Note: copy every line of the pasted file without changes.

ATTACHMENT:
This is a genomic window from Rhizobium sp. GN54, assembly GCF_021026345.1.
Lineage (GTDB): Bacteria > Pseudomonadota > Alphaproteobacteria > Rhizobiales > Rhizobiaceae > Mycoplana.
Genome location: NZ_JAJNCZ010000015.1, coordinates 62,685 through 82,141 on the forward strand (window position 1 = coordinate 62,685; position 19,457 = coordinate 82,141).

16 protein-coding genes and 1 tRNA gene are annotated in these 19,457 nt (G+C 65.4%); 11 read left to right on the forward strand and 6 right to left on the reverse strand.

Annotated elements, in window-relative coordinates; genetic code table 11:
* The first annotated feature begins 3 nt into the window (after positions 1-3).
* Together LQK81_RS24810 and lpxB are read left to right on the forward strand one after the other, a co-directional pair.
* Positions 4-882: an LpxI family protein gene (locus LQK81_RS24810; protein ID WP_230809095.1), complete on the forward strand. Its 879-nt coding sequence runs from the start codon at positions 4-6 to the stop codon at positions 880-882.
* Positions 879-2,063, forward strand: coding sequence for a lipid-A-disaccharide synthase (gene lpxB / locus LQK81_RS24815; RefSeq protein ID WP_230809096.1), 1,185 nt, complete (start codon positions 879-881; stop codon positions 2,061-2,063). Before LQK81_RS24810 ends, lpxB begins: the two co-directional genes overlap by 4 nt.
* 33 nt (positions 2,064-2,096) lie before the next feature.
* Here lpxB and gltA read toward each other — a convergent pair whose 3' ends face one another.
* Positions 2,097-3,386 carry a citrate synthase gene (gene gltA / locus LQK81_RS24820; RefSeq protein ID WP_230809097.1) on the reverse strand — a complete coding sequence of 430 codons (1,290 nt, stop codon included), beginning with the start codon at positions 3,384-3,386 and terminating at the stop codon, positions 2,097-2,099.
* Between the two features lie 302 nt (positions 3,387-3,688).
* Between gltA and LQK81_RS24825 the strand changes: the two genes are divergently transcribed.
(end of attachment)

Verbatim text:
This is a genomic window from Rhizobium sp. GN54, assembly GCF_021026345.1.
Lineage (GTDB): Bacteria > Pseudomonadota > Alphaproteobacteria > Rhizobiales > Rhizobiaceae > Mycoplana.
Genome location: NZ_JAJNCZ010000015.1, coordinates 62,685 through 82,141 on the forward strand (window position 1 = coordinate 62,685; position 19,457 = coordinate 82,141).

16 protein-coding genes and 1 tRNA gene are annotated in these 19,457 nt (G+C 65.4%); 11 read left to right on the forward strand and 6 right to left on the reverse strand.

Annotated elements, in window-relative coordinates; genetic code table 11:
* The first annotated feature begins 3 nt into the window (after positions 1-3).
* Together LQK81_RS24810 and lpxB are read left to right on the forward strand one after the other, a co-directional pair.
* Positions 4-882: an LpxI family protein gene (locus LQK81_RS24810; protein ID WP_230809095.1), complete on the forward strand. Its 879-nt coding sequence runs from the start codon at positions 4-6 to the stop codon at positions 880-882.
* Positions 879-2,063, forward strand: coding sequence for a lipid-A-disaccharide synthase (gene lpxB / locus LQK81_RS24815; RefSeq protein ID WP_230809096.1), 1,185 nt, complete (start codon positions 879-881; stop codon positions 2,061-2,063). Before LQK81_RS24810 ends, lpxB begins: the two co-directional genes overlap by 4 nt.
* 33 nt (positions 2,064-2,096) lie before the next feature.
* Here lpxB and gltA read toward each other — a convergent pair whose 3' ends face one another.
* Positions 2,097-3,386 carry a citrate synthase gene (gene gltA / locus LQK81_RS24820; RefSeq protein ID WP_230809097.1) on the reverse strand — a complete coding sequence of 430 codons (1,290 nt, stop codon included), beginning with the start codon at positions 3,384-3,386 and terminating at the stop codon, positions 2,097-2,099.
* Between the two features lie 302 nt (positions 3,387-3,688).
* Between gltA and LQK81_RS24825 the strand changes: the two genes are divergently transcribed.